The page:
The concept of the half smile is part of two things I’m passionate about: psychology/psychotherapy and mindfulness. But how can this help people with chronic illness? Surely smiling will make no difference on my health, so why force myself to do this half smile thing? If this is not your first time reading this blog then you know that I don’t write about finding cures, I write about ways to improve the overall quality of our lives. Health and mental health are so intrinsically tied together. If our physical health is poor, our mental health tends to suffer. If our mental health is poor, we are more susceptible to physical health problems. And so, I present to you a small way to improve your mental health, as part of this overall, holistic way of viewing health.
In psychology, we look at the half smile as a way to regulate emotions and improve mood. For one, it’s almost impossible to be angry if you’re smiling. Try it. Very unlikely that you can stay mad while having a half smile on. Same goes with many other emotions. Most people have a difficult time at some point in their lives, or just consistently, regulating their emotions. It can be difficult when you’re in the heat of the moment. And there are many, many aspects to learning how to regulate them if you’re currently struggling in that area (and these vary slightly depending on which form of psychotherapy you subscribe to). The half smile is one technique you can try out. It is probably most helpful with anger and frustration, but can work with other intense emotions. I want to caution you and mention that it is not meant to be a way to get rid of your emotions. Emotions are good! It is a way to help get them to be more appropriate in intensity to the situation you are experiencing. The byproduct of this is often mood improvement. Plus, as I’m sure many of you have heard before – it takes more muscles to frown than to smile.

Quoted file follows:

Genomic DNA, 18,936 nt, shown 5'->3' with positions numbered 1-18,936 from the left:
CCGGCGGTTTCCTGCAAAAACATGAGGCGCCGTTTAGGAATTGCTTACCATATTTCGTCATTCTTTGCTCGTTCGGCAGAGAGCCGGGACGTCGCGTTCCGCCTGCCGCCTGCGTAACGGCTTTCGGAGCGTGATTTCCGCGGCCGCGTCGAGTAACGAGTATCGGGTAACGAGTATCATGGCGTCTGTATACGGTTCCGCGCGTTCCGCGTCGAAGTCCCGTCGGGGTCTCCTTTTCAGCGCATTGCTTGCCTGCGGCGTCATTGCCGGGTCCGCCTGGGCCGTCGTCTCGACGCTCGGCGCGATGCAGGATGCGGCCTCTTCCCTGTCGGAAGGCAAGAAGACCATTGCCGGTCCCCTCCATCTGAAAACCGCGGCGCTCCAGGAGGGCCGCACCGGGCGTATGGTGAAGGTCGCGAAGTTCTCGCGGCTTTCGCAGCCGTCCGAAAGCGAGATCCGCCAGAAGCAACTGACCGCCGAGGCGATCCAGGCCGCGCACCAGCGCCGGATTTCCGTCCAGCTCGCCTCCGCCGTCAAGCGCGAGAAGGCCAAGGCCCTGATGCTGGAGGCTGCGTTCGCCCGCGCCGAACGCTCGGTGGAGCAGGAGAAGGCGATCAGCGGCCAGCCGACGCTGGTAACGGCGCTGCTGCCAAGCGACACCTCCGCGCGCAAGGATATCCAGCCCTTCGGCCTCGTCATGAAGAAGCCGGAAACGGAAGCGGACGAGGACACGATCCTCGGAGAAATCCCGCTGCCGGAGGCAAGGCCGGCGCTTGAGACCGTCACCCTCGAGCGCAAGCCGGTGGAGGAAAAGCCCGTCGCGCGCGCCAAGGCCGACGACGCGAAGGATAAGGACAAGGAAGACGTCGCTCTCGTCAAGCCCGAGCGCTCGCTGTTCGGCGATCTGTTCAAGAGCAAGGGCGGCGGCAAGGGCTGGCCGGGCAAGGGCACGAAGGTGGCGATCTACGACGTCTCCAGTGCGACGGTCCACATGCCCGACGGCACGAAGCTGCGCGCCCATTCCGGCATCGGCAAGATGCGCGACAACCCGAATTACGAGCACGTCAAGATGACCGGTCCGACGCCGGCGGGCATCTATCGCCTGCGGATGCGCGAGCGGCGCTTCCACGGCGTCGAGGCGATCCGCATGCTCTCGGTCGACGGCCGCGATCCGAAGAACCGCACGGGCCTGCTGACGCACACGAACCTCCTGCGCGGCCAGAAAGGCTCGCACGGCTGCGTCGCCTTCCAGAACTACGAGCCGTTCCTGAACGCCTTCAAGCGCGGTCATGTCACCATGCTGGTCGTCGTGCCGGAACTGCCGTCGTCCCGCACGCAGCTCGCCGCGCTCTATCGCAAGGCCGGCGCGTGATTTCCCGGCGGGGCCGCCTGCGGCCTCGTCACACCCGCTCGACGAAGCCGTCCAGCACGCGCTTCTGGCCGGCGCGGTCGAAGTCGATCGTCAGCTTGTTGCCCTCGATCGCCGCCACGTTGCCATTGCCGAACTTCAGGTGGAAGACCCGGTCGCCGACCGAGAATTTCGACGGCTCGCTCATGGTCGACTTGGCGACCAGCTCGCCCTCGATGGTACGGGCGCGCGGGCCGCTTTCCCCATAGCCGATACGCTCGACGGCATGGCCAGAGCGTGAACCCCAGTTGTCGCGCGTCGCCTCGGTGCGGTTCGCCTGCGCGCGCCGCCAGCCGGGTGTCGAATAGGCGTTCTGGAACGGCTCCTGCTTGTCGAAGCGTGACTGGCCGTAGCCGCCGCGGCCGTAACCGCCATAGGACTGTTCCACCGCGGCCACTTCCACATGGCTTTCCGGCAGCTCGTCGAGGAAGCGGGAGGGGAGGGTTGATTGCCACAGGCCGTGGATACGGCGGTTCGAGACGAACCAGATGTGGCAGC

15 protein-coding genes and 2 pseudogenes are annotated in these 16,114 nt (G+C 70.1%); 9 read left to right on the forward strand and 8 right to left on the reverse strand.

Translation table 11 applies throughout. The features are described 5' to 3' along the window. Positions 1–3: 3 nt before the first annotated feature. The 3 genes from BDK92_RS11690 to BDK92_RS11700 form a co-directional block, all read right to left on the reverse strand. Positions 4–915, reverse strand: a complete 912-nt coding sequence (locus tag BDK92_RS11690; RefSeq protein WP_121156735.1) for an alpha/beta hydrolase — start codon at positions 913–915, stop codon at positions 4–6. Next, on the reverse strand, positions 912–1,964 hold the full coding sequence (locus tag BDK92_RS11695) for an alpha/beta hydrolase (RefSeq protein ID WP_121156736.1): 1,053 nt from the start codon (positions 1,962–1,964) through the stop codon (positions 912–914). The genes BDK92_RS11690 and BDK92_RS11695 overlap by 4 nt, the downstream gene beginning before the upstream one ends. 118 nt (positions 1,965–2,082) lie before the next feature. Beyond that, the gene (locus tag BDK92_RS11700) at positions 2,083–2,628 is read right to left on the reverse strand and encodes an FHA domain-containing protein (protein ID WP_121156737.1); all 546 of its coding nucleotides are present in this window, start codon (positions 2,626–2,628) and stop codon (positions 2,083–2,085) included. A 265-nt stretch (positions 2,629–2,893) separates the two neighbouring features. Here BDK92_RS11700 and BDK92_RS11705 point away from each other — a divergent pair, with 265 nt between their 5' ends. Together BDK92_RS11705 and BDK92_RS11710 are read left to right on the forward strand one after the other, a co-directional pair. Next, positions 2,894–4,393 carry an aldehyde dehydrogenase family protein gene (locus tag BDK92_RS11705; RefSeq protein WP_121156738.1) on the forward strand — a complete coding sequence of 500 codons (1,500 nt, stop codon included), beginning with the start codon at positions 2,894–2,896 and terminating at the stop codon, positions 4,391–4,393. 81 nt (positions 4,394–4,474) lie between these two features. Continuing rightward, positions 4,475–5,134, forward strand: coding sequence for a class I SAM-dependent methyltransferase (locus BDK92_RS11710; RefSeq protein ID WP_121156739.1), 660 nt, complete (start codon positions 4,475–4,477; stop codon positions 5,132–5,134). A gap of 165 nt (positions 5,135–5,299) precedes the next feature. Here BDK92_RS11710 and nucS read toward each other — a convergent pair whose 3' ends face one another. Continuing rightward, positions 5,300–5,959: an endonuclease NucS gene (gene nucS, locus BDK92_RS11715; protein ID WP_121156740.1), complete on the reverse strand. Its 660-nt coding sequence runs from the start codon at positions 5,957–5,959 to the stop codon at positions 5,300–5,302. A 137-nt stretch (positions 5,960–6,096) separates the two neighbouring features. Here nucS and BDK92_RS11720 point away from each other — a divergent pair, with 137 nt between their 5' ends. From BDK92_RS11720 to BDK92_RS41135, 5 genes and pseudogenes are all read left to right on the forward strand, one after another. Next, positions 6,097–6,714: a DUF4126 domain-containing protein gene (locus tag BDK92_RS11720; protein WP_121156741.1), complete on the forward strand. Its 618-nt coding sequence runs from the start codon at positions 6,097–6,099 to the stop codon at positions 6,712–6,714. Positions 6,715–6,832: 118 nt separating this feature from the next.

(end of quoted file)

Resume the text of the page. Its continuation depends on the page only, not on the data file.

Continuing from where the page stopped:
The idea of the half smile originates from Buddhism. Now, I’m not religious, but more spiritual. So if the idea of this coming from Buddhism throws you, I get it. I personally practice mindfulness from secular approach. However, if you look at statues of Buddha, he does have a half smile. And actually, if you look at the Mona Lisa, she also has a half smile, which is interesting. When we are mindful of our emotions, body sensations, facial expression, thoughts, and all other cognitions, we have the ability to control our behaviour. When we are aware, we can be present. When we are present, we can find some peace. When we are peaceful, half smiling comes much more naturally. Sometimes when doing guided meditations, the person delivering them might even suggest a half smile. Notice how that changes the practice for you. For me, I find it helps me become a lot lighter. I also want to point out that there is a lot of research supporting mindfulness being helpful in lessening the intensity of chronic pain and other physical ailments. Here’s the podcast episode about it that goes into some of the research.
My suggestion here is to just try it out. Whether you’re struggling with mood, emotional regulation, chronic illness, or all of the above. There might be even a small improvement in your life, and we should celebrate all wins, including the little ones.
Don’t forget that I’ve got a self-care challenge coming up in a few weeks. It’s only $5 to subscribe to that content and will contain support, information, action planning, and overall upping your self care game!
Keep making the most of it!